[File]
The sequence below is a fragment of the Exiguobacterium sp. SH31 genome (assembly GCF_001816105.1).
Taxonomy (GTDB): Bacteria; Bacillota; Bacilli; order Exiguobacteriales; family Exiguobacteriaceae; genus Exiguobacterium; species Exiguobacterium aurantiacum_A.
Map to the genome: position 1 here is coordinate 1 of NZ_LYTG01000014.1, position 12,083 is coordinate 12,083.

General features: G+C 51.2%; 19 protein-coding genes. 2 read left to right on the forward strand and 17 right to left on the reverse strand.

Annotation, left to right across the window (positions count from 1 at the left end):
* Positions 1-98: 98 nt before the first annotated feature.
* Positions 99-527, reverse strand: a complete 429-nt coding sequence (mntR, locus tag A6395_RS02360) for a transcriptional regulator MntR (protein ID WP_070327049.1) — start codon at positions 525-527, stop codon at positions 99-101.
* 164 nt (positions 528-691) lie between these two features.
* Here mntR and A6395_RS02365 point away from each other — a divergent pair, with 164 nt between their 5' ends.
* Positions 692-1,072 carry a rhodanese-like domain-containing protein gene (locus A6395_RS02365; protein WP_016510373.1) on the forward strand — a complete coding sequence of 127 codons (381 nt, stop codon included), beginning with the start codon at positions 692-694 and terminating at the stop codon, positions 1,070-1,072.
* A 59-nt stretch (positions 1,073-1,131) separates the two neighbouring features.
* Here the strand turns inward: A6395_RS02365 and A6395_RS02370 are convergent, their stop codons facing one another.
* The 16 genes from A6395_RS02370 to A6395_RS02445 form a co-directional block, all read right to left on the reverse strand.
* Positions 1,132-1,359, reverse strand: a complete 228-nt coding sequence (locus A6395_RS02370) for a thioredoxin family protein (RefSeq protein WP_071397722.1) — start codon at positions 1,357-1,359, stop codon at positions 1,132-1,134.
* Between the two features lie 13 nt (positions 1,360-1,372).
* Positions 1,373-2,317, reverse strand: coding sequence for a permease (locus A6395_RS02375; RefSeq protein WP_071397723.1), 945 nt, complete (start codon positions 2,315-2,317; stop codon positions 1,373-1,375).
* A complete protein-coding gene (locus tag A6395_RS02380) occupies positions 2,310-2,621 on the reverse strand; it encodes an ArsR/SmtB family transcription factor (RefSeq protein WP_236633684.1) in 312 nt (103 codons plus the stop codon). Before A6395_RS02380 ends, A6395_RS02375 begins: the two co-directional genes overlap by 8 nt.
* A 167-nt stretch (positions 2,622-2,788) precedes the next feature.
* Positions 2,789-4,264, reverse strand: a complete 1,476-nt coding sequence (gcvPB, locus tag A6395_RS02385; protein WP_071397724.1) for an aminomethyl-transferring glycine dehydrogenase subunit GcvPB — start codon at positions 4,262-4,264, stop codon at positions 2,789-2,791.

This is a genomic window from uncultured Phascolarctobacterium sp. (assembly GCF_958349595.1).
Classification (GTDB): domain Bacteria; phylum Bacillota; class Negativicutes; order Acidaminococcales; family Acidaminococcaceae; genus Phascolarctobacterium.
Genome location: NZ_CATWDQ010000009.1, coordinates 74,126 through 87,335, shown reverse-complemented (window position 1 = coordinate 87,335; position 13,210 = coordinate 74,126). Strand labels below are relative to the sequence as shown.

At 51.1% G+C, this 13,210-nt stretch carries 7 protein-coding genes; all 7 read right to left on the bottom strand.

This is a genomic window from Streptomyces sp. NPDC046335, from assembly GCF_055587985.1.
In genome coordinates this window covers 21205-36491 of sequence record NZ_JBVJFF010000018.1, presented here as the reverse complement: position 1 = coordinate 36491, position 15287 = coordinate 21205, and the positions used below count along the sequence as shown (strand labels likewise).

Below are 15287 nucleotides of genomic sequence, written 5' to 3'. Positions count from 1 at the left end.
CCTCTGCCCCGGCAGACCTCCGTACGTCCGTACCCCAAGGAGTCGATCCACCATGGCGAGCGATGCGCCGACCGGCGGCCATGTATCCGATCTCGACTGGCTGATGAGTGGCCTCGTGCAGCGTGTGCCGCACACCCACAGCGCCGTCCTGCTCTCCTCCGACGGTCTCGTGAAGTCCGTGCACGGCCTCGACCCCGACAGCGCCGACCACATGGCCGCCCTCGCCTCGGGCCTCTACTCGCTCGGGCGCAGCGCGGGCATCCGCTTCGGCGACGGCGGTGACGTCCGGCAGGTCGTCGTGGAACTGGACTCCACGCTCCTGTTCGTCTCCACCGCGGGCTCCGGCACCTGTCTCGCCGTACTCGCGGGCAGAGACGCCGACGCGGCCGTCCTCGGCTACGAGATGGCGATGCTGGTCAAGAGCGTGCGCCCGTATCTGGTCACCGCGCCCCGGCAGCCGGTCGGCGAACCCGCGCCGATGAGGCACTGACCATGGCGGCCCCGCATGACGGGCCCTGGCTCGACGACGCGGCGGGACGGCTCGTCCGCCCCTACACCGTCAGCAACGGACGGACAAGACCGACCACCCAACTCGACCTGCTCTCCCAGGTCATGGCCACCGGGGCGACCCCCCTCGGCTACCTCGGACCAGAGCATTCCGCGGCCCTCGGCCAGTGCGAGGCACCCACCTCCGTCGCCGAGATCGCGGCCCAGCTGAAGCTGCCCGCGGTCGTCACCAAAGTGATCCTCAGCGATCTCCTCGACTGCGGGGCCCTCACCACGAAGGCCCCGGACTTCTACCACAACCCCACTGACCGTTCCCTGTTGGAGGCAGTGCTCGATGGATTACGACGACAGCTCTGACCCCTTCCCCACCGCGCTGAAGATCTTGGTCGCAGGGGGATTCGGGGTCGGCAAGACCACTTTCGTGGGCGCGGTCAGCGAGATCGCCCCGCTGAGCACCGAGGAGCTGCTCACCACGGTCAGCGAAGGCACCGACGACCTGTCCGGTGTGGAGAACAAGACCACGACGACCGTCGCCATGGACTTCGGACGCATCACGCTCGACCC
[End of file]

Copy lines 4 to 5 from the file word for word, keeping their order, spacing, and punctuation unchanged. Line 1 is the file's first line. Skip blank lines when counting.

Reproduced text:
General features: G+C 51.2%; 19 protein-coding genes. 2 read left to right on the forward strand and 17 right to left on the reverse strand.

Annotation, left to right across the window (positions count from 1 at the left end):